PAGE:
The foods and drinks that a player chooses in training and competition will affect performance. All players need to be aware of their personal nutritional goals and of how they can select an eating strategy to meet those goals. Every player is different, and there is no single diet that meets the needs of all players at all times. Individual needs also change across the season and players must be flexible to accommodate this.
Diet may have its biggest impact on training, and a good diet will help support consistent intensive training while limiting the risks of illness or injury. Good food choices can also promote adaptations to the training stimulus. Training hard to improve fitness makes no sense if the foods eaten after training are not chosen to maximise the adaptations taking place in the muscles. This may also allow for the same level of fitness improvement with less stamina training – allowing more time for skills and tactical work and reducing the risk of overuse injuries. Getting the right amount of energy to stay healthy and to perform well is key. Too much energy in the diet and body fat increases; too little and performance falls, injuries are more likely to occur, and illness results. Body mass and physique should be optimised in pre-season rather than trying to make adjustments at times when match demands are high. The optimum level of body fat is an individual issue, and body composition assessment is essential before any attempts to make changes are made.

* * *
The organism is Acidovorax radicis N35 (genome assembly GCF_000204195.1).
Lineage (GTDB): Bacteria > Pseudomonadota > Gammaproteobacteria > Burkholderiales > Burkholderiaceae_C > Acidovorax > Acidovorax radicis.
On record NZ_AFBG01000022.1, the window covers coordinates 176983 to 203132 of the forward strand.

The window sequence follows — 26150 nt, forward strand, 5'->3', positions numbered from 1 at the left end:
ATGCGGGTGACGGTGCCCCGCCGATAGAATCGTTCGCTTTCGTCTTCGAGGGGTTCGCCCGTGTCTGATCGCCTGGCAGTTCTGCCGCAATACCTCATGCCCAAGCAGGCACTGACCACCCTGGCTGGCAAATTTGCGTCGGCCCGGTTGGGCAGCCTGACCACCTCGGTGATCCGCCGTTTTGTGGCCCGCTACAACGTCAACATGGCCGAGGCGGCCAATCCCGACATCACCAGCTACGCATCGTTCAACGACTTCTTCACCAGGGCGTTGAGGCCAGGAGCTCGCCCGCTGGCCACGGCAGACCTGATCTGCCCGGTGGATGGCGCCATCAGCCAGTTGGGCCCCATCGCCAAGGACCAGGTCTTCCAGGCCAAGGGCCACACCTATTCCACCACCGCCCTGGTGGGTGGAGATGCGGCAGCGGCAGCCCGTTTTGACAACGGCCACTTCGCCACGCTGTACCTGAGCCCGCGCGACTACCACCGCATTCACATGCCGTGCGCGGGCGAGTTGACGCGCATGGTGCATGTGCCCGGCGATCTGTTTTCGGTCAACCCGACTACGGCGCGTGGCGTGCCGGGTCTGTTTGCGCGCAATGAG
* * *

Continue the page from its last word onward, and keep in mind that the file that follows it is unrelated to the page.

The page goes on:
Prof Ron Maughan
Professor of Sport and Exercise Nutrition